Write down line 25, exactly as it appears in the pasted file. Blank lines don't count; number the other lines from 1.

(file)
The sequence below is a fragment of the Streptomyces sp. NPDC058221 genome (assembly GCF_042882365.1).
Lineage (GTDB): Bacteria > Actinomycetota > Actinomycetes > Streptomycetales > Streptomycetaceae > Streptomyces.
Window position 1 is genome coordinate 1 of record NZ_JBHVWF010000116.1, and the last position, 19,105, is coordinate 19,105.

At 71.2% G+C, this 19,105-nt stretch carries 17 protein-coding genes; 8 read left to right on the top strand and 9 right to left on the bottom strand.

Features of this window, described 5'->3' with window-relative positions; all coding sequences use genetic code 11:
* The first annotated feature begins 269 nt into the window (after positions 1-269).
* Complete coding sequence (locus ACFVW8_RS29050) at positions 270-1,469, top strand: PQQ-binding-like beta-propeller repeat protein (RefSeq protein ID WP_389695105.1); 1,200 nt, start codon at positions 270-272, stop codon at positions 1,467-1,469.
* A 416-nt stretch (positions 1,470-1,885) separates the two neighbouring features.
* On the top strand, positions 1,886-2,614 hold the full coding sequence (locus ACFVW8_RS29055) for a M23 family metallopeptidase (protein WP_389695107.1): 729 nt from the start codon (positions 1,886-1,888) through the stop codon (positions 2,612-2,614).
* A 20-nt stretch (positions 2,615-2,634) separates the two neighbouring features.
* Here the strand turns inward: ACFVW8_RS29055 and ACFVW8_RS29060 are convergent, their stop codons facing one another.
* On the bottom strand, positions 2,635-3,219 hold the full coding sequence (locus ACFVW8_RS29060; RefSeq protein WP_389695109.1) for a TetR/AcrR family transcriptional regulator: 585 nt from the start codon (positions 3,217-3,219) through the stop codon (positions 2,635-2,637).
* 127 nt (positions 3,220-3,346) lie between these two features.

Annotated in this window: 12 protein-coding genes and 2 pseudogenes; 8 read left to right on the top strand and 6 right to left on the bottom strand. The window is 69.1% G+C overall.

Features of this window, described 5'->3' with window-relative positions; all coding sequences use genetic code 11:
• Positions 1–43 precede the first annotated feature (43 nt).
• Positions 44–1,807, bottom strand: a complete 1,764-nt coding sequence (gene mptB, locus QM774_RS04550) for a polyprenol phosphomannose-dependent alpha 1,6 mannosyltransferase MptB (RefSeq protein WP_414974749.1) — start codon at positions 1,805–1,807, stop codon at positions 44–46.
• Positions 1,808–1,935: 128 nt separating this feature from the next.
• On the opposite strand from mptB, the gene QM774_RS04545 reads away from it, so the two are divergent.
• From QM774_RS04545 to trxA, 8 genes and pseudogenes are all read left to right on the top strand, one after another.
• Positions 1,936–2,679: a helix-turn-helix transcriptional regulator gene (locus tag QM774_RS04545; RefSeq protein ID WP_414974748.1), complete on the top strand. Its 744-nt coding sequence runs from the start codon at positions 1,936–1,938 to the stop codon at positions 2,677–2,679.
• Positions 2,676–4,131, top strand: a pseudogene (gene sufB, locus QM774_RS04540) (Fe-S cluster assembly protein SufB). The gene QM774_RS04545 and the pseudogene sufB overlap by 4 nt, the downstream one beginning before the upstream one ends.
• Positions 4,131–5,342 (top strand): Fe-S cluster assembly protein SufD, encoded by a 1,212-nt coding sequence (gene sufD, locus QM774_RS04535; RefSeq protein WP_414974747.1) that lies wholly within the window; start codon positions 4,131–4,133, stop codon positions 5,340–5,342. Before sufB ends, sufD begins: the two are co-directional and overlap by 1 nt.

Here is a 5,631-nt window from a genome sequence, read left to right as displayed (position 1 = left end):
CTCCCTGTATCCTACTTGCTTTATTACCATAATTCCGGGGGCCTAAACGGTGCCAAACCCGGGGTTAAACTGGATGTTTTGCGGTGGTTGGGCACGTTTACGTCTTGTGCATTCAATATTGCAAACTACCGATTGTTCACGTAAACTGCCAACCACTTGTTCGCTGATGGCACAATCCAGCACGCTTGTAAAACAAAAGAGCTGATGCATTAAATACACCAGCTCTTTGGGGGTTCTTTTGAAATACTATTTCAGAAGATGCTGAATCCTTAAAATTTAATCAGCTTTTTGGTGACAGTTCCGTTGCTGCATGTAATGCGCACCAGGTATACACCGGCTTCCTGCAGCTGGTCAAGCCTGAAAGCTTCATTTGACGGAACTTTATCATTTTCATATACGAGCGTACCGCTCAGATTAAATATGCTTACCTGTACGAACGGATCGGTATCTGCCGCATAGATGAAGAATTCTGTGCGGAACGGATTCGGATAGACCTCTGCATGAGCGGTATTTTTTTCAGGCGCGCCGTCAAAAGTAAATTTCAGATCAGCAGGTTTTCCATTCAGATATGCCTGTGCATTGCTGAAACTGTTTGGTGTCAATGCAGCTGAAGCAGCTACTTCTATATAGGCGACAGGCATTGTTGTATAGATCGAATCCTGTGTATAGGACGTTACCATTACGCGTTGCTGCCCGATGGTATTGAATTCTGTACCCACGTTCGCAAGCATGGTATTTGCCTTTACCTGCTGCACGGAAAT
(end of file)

CTCCCTGTATCCTACTTGCTTTATTACCATAATTCCGGGGGCCTAAACGGTGCCAAACCCGGGGTTAAACTGGATGTTTTGCGGTGGTTGGGCACGTTTACGTCTTGTGCATTCAATATTGCAAACTACCGATTGTTCACGTAAACTGCCAACCACTTGTTCGCTGATGGCACAATCCAGCACGCTTGTAAAACAAAAGAGCTGATGCATTAAATACACCAGCTCTTTGGGGGTTCTTTTGAAATACTATTTCAGAAGATGCTGAATCCTTAAAATTTAATCAGCTTTTTGGTGACAGTTCCGTTGCTGCATGTAATGCGCACCAGGTATACACCGGCTTCCTGCAGCTGGTCAAGCCTGAAAGCTTCATTTGACGGAACTTTATCATTTTCATATACGAGCGTACCGCTCAGATTAAATATGCTTACCTGTACGAACGGATCGGTATCTGCCGCATAGATGAAGAATTCTGTGCGGAACGGATTCGGATAGACCTCTGCATGAGCGGTATTTTTTTCAGGCGCGCCGTCAAAAGTAAATTTCAGATCAGCAGGTTTTCCATTCAGATATGCCTGTGCATTGCTGAAACTGTTTGGTGTCAATGCAGCTGAAGCAGCTACTTCTATATAGGCGACAGGCATTGTTGTATAGATCGAATCCTGTGTATAGGACGTTACCATTACGCGTTGCTGCCCGATGGTATTGAATTCTGTACCCACGTTCGCAAGCATGGTATTTGCCTTTACCTGCTGCACGGAAAT